When did you retire or you think you would like to retire?

By retiring I mean stopped going out for work.

If you are going out to work for 2 hours or more per week-day on average (and earning some money for it), consider yourself not retired.

If you are sitting at home managing your own wealth, investing in stocks, bonds, betting on derivatives etc. consider yourself retired.

But if you are sitting at a mom n pop store at or near your home, you are not retired.

Edit: it’s a private poll.

I’m 52 and can technically retire with 78% of my current salary. The percentage goes up the longer I work so I’ll probably stick it out a few more years. There is also the possibility of coming back to work half time after I retire. We’ll see about that when the time comes.

Thanks keeping posting and voting.

Apparently its a public poll. I always screw up with these things.:smack:

I don’t plan to retire.

I like my job. I would like to keep my hand in until I die, though it is probably not possible. My boss is 74, and while he forgets stuff occasionally, he still definitely earns his pay. There is nobody in my organization that is as good in his role as he is. There is another gentleman at my place of employment that is 78 and probably should not be there anymore as his skills have atrophied. He probably won’t be there much longer as he is having a hard time getting grant money these days.

For myself, I will stay in my position as long as I am valuable and not a moment more. I do my work off of other peoples grants, so I have a natural end point to my career.

Good. I gave a very narrow and probably incorrect definition of retiring. By retiring I meant stopped going out to work or stopped working for money.

I basically retired young, got bored out of my mind in short order, and went back into the market. The difference now is I don’t have fun at work a majority of the time, I go find a different place. Economically the extra money helps us have fun but not enough to totally throw satisfaction out of the equation.

In June of 2019 I will retire from teaching. I will be 57. it is my plan to never speak to another child from that moment on.


I retired from the military at age 43, and retired from working at age 61. Upon reflection, I should have just quit working at age 60, as the job I had for that last year was the worst in my working life.

My father 59, retiring next year. But Govt. has policy of giving 2 years’ extension. So he will likely work till 62.

He is a yoga teacher in a government school.

In government schools, teachers here often shout at students and sometimes beat them up as well. :smiley:

By this metric, my brother retired at 38. for well over a decade now, he’s been a full-time day trader out of his residence. Pretty sure he earns more money than me and my wife combined.

Is it fair to call it “retirement” if he does this 6.5 hours per day (from market open to close)?

Me, I hope to retire in my mid 50s. My job is…OK, but it’s pretty much a means to an end.

I am planning on retiring this next January. My company is going to stop counting years of service for the pension beginning November 1, 2016. I’m sticking around till January to take advantage of the paid Christmas break and a bonus program that pays a percentage of your yearly wages. I turn 60 in October, I will have 36 years at the company. That’s long enough for me.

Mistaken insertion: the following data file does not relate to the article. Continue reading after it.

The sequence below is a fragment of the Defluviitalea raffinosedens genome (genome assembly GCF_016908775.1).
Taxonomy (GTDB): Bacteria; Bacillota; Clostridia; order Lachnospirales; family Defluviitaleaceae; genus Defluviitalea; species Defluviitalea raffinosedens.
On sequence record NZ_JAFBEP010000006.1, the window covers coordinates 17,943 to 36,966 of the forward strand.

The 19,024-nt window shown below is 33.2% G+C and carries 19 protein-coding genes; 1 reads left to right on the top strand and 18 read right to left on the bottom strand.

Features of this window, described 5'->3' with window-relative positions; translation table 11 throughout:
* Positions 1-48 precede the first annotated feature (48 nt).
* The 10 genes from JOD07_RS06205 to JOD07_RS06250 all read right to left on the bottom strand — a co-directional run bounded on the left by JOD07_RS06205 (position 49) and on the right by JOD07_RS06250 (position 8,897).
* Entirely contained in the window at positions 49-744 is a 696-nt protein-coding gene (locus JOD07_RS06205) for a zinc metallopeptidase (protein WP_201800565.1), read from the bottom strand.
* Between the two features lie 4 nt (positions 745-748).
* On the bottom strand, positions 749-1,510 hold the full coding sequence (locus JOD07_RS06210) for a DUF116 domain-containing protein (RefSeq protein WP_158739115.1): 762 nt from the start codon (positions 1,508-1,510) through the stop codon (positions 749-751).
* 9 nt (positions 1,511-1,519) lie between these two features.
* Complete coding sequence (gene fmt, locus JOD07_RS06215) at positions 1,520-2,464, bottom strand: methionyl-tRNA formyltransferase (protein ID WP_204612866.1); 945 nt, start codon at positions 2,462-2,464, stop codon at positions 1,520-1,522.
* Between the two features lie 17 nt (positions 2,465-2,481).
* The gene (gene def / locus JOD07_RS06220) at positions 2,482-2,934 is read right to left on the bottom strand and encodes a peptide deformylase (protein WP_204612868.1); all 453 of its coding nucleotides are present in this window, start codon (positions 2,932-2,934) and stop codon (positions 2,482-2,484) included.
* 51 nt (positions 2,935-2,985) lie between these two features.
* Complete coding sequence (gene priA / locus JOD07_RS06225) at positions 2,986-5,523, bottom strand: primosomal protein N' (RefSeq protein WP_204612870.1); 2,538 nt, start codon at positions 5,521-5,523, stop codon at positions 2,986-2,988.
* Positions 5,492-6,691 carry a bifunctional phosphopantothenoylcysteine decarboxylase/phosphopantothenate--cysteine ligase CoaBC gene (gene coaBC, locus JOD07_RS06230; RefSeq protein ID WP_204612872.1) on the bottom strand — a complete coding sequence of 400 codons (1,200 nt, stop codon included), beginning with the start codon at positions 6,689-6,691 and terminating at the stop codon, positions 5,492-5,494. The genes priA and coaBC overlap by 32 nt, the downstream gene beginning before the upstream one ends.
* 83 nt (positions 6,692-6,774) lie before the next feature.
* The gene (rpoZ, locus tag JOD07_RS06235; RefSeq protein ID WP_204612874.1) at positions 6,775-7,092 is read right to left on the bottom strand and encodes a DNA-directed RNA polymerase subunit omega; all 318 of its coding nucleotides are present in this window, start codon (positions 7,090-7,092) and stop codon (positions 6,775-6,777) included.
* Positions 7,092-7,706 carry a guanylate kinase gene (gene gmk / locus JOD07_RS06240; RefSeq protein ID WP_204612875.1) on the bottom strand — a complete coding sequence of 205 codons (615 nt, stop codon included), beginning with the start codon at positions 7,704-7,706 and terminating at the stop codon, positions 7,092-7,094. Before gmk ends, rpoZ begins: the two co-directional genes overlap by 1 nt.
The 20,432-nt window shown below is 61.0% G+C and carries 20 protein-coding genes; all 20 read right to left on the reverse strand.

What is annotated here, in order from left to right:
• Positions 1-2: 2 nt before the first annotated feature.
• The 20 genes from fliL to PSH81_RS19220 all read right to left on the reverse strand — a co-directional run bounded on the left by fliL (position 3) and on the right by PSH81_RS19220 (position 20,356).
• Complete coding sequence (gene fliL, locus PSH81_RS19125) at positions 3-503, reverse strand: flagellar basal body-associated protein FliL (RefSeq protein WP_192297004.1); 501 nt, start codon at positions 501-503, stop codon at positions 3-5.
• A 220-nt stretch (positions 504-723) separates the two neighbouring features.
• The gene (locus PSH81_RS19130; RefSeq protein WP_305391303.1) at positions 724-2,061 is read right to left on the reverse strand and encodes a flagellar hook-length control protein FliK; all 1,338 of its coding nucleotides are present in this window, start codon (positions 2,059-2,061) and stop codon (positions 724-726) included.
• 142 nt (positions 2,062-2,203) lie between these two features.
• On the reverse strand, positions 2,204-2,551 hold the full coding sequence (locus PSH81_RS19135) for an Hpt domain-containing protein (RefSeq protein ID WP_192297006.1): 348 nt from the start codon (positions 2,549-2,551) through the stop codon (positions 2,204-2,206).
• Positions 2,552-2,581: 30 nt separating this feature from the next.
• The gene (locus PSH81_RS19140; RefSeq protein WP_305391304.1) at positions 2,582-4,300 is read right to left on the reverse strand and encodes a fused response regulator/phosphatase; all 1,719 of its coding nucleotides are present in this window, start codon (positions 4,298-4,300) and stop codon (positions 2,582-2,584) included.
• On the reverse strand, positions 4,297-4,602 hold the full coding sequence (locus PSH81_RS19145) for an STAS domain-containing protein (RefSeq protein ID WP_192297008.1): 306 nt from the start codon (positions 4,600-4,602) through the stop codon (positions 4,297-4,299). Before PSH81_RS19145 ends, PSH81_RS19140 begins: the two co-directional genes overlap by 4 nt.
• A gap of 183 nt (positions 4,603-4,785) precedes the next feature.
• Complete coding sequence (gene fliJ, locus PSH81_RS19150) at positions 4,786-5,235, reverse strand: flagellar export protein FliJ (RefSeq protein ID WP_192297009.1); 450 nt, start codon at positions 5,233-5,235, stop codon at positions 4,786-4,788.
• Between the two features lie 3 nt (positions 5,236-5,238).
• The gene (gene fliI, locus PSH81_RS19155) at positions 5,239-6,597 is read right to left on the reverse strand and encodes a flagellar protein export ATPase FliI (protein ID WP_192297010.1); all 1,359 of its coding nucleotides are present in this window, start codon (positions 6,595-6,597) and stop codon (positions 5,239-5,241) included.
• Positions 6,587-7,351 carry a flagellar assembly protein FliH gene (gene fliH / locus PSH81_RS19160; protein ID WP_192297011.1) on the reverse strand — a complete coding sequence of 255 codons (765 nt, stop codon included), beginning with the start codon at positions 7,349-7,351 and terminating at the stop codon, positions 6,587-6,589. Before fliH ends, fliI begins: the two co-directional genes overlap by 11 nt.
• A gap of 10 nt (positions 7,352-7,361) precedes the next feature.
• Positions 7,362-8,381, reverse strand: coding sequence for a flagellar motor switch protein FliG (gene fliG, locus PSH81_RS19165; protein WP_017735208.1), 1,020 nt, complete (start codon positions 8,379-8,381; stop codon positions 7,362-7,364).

I worked for 6 years in software (at Microsoft here in India). Working as a trader/investor since last 1 year. I am not even 30.

I don’t think like I am ‘working’ even though I am making money ( nearly what I made earlier) and even though it gets tense many times. I somehow don’t think it is productive enough or is similar to any conventional ‘work’.

I would consider myself retired once I left my present position at 60-62 years old. At that point I can (hopefully) retire at my full income level and have the house paid off. But I would most likely still work for money just to have somewhere to go and have something to do. So I wouldn’t make the definition so narrow as to consider retired being stop working for money. It’s more like stop* having* to work for the money.

I will be working as long as I can find a job. Financial hardships a few years back wiped out my savings and a long-time employer who insisted 50% of our 401(k) contributions go toward company stock tanked my 401(k) when the company went belly up. On the positive side, I enjoy working, so as long as I’m healthy enough to do so, I’ll keep at it.

I was 65 when I retired (which wasn’t an option on the poll) but I was 2 months past my birthday so I put “after 65.” This was 10 months earlier than I should have retired based on SS guidelines and such, but my job had largely disappeared and I was doing an awful lot of sitting around. 16 months later, I think the sacrifice was totally worth it.

The earliest date I intend to retire is my 65th birthday, a little less than three years from now.At that point I will be eligible for Medicare, which will make health care easier to afford. I plan to begin collecting Social Security on my 66th birthday, “full retirement” age for people born when I was. Using Social Security, 401K withdrawals of about 3% annually, and some rental income from properties that will be paid off by then, I expect to retire with no decrease in income.

If my job is still tolerable when I am 65, I may opt to work until I am 66, if the company still wants me.

  1. Thirty-two years was long enough, got out when I realized I was beginning to burnout.

I will probably be doing something for money until the day I die. I am hoping to retire in the next decade if I can get my business to take off but I won’t meet the OP’s definition. Even if my business collapses and I have to go back to working for someone else my retirement job will still be managing an orchard and making booze.